"I told the Kurds: be careful, the Americans are not going to sacrifice their relationship with Turkey just for your beautiful dark eyes. They should have listened to us. Instead, the population was sacrificed," one Syrian Armenian church official tells The National.
Before the latest developments of Syria’s protracted crisis, the war had already taken a heavy toll on the Armenian community. That is especially true in Raqqa, the former “capital” of ISIS, which was reclaimed after three years of occupation and a four-month-long, bloody battle.
Their church was levelled to the ground, and only one family remains in the city out of the 230 who used to live there before 2011, already a fraction of the original community.
"In the city of Raqqa, the bulk of Armenians came in the fall of 1915, then in 1916. Special neighbourhoods were created for them there, and actually flourished. At that moment Ottoman authorities didn't know what to do with them - it was more people than they expected - so they let them settle. But in April, May 1916, they were deported to the Deir Ezzor desert and exterminated," Historian and sociologist Taner Akcam, a Professor at Clark University and a leading international authority on the Armenian Genocide, tells The National.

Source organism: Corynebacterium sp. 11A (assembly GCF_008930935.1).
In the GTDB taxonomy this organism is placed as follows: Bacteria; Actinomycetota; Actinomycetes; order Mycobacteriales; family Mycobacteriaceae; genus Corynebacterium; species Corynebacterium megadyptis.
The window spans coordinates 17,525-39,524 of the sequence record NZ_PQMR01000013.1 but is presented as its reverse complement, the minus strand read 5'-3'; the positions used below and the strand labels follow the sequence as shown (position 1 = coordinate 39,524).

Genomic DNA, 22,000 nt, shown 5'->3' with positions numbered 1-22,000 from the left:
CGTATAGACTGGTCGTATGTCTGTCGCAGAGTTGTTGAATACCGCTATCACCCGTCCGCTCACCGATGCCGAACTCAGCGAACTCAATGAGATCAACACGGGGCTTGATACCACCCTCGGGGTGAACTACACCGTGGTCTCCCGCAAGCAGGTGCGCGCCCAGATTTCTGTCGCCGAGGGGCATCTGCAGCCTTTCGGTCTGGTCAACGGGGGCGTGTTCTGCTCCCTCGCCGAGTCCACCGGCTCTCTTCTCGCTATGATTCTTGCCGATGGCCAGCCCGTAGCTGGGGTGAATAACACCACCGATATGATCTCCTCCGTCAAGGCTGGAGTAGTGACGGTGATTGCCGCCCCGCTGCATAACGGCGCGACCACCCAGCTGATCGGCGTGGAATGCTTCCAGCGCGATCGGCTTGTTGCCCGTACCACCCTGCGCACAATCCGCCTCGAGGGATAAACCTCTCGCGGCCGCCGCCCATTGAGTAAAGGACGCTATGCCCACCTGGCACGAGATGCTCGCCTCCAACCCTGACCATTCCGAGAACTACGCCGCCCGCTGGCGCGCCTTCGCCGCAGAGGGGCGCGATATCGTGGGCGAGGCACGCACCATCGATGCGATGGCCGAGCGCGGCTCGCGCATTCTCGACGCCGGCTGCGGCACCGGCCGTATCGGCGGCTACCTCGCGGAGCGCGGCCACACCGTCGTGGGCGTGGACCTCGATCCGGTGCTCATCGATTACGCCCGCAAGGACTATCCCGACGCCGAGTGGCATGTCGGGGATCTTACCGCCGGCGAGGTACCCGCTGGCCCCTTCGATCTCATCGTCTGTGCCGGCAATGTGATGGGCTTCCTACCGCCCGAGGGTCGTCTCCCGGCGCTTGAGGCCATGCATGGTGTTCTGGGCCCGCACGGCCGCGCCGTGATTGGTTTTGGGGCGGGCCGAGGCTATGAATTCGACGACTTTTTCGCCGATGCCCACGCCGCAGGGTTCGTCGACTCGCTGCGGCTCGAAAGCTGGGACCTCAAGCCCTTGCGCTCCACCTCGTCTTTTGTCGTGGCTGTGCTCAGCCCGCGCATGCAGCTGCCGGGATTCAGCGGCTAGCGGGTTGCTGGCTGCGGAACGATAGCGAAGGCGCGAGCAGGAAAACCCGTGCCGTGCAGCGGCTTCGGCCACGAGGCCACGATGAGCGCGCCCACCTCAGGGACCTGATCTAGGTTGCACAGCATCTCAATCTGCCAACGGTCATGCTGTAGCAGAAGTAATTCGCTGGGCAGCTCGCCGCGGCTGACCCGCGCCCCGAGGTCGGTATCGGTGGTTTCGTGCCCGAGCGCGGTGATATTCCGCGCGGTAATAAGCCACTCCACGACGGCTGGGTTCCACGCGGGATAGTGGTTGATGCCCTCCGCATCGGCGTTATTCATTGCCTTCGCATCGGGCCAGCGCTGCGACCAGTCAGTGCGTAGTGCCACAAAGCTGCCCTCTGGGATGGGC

“About 10,000 were able to stay in Raqqa by bribing their way out of deportation,” the Turkish-German scholar says.
The Kurdish-run Raqqa Civil Council says plans are in motion to rebuild the Armenian church. An official showed The National the blueprints of the project, but it's unclear who will come to pray there with only one Armenian family left in the city.
“It’s a message that despite the war, we are still the same: one nation,” the official says.
Syria’s north-east, home to many Armenians, is now a battleground for a myriad of foreign and local forces. In the same day, one can drive past a Russian military convoy, be flown over by US helicopters, wave hello to regime or Kurdish troops, and park the car by the fortifications set up against Turkish affiliates.
All Syrian Armenians interviewed by The National said they favoured a return of the Syrian state in all parts of the country, the only actor able to bring back a much-needed "stability," they say. Critics argue the regime narrative portraying itself as a protector of minorities is mere propaganda.
"The Kurds, the state, the Turks… In the end, who will rule us is not for us to decide," Yara Hanna, sister-in-law of the late priest Joseph Hanna Ibrahim, tells The National. "All we want is peace."
She knows only too well the peril of war and exile. Hanna fled the country in 2015, crossing the border to Turkey then reaching Greece by boat before taking the Balkan road and finally arriving in Germany. She lived there for about two years, then realised she was better off in Syria, and travelled back home.
Today, considering the political instability and having had to bury a father and brother-in-law, she says she would like to walk out of Syria again – “running!” interjects her husband George – but fears she would only help depopulate an already fragile Armenian community.
“We have to stay, otherwise we will go extinct,” she says, her one-year old son sitting on her lap.
“As long as the bells are ringing, we will resist.”